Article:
Philadelphia Energy Solutions Inc (NYSE:PESC), the owner of the biggest U.S. East Coast oil refinery complex, has filed for Chapter 11 bankruptcy. The company expects to restructure more than $100.0 million in debt as it continues operations. The refiner secured $260.0 million in new financing, with $75.0 million coming from Sunoco Logistics Partners and another $65.0 million from existing equity holders.
Philadelphia Energy Solutions blamed the bankruptcy in part on the costs associated with meeting the federal Renewable Fuel Standard. The restructuring will allow Philadelphia Energy Solutions to emerge as a new company with the same stakeholders. The company intends to do this through a sale that will wipe $300.0 million to $350.0 million of compliance costs off the books.
Those compliance costs include renewable identification numbers (RINs), which Philadelphia Energy Solutions had to buy under federal programs. The federal government’s Renewable Fuel Standard requires refiners like Philadelphia Energy Solutions to blend renewable fuels into transportation fuels, or to buy credits, known as RINs, from other businesses that do blend the fuels.
Since 2012, Philadelphia Energy Solutions has spent more than $800.0 million on RINs, making it the company’s greatest expense after crude oil.
In theory, Philadelphia Energy Solutions could decide to not sell its assets and to reorganize on its own, but that would leave the company with $225.0 million less in cash and $275.0 million more in debt.
Critics have said that the Renewable Fuel Standard excessively impacts smaller refiners that lack the infrastructure to blend biofuels, by sticking them with surging RIN costs.
U.S. Senator Pat Toomey (R-Pa.) called the Renewable Fuel Standard “counterproductive” and “job-killing.”
“I am pleased PES is able to remain operational during this process and retain its workforce for now; however, the mechanism for enforcing the RFS is the primary cause for this bankruptcy filing and it must be fixed,” said Toomey on his web site.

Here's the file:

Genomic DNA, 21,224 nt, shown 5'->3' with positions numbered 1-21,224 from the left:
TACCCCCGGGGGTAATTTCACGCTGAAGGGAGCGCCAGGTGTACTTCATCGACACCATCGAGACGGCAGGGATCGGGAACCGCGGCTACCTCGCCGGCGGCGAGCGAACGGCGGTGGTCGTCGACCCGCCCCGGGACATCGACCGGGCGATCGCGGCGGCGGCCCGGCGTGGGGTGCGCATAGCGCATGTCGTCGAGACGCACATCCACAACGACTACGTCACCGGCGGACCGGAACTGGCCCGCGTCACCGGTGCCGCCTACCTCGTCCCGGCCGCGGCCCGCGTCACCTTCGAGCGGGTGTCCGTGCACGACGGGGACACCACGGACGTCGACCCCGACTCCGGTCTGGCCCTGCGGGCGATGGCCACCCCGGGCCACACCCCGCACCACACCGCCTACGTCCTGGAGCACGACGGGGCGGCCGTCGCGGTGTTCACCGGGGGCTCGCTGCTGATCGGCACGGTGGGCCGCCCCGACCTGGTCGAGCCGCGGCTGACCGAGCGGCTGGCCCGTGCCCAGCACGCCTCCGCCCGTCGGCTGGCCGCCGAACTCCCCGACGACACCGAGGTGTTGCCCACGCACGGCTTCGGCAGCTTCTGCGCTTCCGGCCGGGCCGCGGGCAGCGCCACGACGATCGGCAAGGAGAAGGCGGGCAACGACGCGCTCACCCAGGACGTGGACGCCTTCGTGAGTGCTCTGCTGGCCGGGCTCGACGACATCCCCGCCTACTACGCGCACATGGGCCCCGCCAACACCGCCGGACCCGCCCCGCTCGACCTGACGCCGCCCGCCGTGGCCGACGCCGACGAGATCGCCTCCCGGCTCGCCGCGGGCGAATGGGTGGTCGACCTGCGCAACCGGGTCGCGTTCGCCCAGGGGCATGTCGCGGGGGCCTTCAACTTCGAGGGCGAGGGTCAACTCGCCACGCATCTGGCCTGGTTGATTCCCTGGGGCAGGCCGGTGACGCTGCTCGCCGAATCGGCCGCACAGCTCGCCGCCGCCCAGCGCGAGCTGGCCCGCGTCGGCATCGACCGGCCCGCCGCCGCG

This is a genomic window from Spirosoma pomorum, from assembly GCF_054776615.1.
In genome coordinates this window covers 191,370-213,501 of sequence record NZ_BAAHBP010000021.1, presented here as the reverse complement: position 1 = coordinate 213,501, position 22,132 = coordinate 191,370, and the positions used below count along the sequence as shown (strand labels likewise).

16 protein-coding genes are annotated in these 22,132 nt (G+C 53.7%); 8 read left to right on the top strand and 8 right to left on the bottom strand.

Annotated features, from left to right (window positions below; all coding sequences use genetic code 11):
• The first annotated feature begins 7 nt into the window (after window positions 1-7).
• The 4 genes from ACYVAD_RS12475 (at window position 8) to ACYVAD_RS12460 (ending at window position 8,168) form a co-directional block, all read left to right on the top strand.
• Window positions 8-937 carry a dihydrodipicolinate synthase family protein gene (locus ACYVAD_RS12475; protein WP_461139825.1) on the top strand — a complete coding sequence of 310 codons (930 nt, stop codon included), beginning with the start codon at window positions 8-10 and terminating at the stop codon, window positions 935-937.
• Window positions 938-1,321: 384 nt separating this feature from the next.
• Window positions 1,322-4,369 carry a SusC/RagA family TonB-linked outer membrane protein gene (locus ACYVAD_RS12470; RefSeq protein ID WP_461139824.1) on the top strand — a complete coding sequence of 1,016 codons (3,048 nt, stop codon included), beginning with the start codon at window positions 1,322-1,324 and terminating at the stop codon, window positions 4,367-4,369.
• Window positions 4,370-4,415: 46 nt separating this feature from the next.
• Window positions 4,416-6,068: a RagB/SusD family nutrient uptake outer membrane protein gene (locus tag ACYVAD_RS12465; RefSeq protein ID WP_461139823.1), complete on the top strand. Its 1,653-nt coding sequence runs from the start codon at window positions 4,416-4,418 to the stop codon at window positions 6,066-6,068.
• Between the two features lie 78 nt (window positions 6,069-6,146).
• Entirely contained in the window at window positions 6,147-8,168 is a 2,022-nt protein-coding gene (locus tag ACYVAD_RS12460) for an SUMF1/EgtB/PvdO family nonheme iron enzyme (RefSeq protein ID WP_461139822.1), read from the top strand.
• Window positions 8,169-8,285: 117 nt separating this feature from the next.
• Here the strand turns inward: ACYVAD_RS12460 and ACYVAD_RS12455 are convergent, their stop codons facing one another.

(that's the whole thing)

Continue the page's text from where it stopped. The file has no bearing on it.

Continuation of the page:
Others say that blaming Philadelphia Energy Solutions’ financial situation on the Renewable Fuel Standard is short-sighted, arguing that the company should have known to factor in those costs.
Instead, many point to lower crude prices and the increased number of pipelines that have come online. Philadelphia Energy Solutions thrived off of the North Dakota shale boom, building a terminal to take trainloads of oil that couldn’t be sold anywhere else. But new pipelines connecting North Dakota to the Gulf Coast have also come online.
Philadelphia Energy Solutions owns two refineries, “Girard Point” and “Point Breeze.” It refines approximately 335,000 barrels of crude oil per day, making it the largest oil-refining complex on the U.S. East Coast. The company employs about 1,100 people.
“Exclusive: Philadelphia Energy Solutions to file for bankruptcy – memo,” Reuters, January 21, 2018.
“Biggest U.S. East Coast Oil Refinery Files for Bankruptcy,” Bloomberg, January 22, 2017.
“Toomey Statement on Philadelphia Energy Solutions Filing for Bankruptcy Protection,” Pat Toomey, U.S. Senator For Pennsylvania, January 22, 2018.
“About,” Philadelphia Energy Solutions, last accessed January 23, 2018.